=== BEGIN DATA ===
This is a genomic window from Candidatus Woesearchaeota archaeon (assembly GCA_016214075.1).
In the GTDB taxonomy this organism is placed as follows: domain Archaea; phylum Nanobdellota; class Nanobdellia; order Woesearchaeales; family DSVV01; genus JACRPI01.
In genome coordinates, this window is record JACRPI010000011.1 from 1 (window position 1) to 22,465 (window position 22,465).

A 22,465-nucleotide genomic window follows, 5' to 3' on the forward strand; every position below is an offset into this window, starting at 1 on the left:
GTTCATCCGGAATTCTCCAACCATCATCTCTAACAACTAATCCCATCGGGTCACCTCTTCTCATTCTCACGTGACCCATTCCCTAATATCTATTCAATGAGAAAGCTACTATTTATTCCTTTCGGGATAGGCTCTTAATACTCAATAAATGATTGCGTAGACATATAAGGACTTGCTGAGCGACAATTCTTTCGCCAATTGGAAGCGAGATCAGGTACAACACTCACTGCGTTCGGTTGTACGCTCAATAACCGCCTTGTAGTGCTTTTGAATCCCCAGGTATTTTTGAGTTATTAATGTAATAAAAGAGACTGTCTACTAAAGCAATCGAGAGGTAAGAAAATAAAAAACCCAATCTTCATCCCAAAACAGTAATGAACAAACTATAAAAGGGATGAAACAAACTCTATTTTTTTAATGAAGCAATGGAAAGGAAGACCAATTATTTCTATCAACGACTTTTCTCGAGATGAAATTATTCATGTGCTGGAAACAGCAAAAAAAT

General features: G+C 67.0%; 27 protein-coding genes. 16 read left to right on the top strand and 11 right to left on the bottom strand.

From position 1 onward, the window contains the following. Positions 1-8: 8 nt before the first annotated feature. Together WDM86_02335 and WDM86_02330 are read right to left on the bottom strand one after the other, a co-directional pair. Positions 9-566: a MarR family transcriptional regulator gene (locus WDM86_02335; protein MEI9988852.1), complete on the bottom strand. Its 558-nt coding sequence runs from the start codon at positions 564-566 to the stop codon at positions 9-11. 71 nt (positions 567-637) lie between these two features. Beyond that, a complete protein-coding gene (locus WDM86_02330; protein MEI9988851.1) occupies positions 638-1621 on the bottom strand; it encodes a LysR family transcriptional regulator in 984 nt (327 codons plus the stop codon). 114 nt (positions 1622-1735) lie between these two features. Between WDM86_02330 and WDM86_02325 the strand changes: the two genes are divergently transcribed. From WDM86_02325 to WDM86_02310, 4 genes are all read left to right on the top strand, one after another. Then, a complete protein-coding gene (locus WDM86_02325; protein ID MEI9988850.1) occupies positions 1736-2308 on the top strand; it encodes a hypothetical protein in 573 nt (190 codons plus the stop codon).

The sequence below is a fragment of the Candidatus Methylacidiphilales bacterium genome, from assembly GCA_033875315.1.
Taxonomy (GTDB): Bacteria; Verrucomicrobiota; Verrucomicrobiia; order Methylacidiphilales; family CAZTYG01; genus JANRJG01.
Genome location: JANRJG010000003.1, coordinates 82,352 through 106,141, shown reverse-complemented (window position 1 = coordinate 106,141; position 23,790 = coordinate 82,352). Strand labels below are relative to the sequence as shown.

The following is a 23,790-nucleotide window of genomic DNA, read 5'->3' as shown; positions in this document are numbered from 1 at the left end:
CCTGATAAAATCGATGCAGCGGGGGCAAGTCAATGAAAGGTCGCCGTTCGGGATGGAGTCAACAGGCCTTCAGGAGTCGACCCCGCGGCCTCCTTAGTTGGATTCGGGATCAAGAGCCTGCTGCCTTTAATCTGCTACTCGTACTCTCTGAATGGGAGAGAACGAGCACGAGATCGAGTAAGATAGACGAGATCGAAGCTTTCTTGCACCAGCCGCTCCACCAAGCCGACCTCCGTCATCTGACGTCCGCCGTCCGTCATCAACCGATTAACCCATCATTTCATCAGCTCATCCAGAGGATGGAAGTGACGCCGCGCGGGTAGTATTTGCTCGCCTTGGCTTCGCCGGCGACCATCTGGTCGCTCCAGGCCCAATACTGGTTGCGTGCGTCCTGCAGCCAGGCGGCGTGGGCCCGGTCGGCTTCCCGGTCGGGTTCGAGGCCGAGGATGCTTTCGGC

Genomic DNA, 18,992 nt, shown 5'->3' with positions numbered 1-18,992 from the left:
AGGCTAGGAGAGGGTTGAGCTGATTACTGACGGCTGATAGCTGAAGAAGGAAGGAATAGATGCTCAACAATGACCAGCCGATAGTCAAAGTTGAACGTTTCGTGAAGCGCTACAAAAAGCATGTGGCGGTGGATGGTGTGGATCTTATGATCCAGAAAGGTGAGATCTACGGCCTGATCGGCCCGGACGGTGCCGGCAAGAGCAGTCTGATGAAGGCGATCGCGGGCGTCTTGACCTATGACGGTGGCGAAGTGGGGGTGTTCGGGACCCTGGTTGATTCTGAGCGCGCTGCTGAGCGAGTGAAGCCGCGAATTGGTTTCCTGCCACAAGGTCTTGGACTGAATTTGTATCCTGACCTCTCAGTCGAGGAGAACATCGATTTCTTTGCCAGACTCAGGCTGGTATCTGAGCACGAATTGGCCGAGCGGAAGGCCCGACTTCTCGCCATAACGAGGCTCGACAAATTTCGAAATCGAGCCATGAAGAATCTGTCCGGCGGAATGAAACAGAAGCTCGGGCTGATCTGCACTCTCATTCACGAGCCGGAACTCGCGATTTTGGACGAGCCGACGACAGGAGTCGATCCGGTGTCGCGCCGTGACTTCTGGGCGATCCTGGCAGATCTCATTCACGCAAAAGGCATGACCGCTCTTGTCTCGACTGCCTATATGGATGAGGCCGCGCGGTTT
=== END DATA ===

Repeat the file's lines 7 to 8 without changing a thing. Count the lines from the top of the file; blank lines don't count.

From position 1 onward, the window contains the following. Positions 1-8: 8 nt before the first annotated feature. Together WDM86_02335 and WDM86_02330 are read right to left on the bottom strand one after the other, a co-directional pair. Positions 9-566: a MarR family transcriptional regulator gene (locus WDM86_02335; protein MEI9988852.1), complete on the bottom strand. Its 558-nt coding sequence runs from the start codon at positions 564-566 to the stop codon at positions 9-11. 71 nt (positions 567-637) lie between these two features. Beyond that, a complete protein-coding gene (locus WDM86_02330; protein MEI9988851.1) occupies positions 638-1621 on the bottom strand; it encodes a LysR family transcriptional regulator in 984 nt (327 codons plus the stop codon). 114 nt (positions 1622-1735) lie between these two features. Between WDM86_02330 and WDM86_02325 the strand changes: the two genes are divergently transcribed. From WDM86_02325 to WDM86_02310, 4 genes are all read left to right on the top strand, one after another. Then, a complete protein-coding gene (locus WDM86_02325; protein ID MEI9988850.1) occupies positions 1736-2308 on the top strand; it encodes a hypothetical protein in 573 nt (190 codons plus the stop codon).

The sequence below is a fragment of the Candidatus Methylacidiphilales bacterium genome, from assembly GCA_033875315.1.